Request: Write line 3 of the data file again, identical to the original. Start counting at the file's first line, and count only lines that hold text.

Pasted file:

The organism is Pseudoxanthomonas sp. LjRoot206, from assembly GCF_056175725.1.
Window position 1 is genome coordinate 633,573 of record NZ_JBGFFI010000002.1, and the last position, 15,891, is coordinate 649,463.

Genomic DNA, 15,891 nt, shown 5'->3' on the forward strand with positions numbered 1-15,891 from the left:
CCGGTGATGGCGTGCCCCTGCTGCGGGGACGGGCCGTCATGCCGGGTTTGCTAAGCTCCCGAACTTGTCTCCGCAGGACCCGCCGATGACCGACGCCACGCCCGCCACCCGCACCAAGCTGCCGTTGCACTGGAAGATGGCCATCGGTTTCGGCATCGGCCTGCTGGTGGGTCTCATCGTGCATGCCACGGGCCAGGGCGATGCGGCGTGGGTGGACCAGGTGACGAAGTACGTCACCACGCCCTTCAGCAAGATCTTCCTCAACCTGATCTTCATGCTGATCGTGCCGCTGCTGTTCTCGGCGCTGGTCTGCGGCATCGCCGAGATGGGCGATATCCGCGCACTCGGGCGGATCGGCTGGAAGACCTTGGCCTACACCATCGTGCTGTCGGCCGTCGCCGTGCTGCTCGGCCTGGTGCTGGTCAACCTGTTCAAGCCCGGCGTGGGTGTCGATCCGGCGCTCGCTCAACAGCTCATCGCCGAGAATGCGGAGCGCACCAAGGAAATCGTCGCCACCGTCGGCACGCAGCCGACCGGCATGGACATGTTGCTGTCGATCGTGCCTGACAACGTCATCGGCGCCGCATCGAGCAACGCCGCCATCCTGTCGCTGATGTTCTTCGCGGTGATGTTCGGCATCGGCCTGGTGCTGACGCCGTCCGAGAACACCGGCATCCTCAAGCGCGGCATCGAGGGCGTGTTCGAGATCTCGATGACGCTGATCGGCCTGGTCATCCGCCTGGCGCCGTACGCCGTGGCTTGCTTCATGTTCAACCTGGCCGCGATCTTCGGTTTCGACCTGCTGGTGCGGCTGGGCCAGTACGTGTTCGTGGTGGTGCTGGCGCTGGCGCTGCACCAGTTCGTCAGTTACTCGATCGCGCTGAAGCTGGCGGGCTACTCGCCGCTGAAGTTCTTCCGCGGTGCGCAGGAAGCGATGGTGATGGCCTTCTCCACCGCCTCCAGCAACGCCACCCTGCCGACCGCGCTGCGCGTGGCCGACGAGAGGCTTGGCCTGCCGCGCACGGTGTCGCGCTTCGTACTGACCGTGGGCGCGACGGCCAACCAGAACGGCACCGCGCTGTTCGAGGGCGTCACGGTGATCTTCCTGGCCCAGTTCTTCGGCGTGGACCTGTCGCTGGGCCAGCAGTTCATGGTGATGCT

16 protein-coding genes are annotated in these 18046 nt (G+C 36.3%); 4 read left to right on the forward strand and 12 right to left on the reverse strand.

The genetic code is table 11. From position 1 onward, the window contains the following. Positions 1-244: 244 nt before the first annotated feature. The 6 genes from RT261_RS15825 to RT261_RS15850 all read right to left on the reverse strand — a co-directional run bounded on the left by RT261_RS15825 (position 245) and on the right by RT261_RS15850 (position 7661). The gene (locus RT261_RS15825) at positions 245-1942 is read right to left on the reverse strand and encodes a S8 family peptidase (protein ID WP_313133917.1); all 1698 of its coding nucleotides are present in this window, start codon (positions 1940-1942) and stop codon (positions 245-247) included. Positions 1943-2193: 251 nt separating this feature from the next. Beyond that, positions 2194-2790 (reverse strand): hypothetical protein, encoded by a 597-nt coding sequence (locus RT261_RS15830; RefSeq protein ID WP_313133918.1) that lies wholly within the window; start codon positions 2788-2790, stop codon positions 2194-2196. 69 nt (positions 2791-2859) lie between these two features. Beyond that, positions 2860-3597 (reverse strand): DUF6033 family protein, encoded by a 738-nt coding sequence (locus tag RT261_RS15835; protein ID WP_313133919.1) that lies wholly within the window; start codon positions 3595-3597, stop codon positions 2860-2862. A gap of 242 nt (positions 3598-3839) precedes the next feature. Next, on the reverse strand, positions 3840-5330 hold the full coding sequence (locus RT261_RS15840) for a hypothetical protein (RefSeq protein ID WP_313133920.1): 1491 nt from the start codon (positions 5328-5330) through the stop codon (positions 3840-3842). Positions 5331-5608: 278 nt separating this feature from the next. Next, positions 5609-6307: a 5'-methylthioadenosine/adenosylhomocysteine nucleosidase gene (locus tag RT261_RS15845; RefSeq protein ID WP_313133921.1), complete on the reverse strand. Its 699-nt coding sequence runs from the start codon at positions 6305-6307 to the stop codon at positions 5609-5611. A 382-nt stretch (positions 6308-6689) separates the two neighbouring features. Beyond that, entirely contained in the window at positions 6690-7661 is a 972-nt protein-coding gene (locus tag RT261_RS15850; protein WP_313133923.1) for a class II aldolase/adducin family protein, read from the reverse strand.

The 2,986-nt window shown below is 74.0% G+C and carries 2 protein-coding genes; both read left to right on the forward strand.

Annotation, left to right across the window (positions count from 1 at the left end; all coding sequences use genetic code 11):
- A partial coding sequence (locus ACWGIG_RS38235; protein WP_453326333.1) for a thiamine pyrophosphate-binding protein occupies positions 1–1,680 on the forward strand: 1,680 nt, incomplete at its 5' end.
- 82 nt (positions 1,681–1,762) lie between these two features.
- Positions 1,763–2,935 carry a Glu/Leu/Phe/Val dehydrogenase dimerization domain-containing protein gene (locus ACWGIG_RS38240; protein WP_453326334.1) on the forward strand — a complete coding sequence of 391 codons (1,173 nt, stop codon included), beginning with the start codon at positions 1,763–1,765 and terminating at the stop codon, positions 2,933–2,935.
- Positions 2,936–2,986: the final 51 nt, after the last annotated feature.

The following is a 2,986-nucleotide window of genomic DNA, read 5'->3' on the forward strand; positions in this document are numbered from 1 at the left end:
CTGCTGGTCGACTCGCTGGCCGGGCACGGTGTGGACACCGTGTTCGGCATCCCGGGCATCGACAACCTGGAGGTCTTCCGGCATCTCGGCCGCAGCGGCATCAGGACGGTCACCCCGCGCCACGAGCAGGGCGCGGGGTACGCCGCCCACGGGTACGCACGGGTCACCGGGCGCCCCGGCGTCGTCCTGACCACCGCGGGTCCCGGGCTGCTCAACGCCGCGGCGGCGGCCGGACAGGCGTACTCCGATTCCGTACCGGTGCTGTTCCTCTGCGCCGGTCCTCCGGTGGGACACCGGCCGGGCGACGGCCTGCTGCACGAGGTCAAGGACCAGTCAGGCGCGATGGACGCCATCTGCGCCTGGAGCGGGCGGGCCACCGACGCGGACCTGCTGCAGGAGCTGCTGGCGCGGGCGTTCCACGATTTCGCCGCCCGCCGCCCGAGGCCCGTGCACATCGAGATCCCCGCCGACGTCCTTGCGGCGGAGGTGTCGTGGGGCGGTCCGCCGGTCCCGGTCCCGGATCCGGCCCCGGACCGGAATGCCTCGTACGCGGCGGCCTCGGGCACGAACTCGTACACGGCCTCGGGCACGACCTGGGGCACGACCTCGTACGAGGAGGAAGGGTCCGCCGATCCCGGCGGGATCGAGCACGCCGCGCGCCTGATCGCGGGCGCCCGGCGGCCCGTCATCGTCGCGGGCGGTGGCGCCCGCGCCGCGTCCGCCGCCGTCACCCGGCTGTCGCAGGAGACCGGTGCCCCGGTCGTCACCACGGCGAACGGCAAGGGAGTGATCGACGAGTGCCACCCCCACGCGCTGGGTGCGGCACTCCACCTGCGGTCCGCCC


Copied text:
Genomic DNA, 15,891 nt, shown 5'->3' on the forward strand with positions numbered 1-15,891 from the left: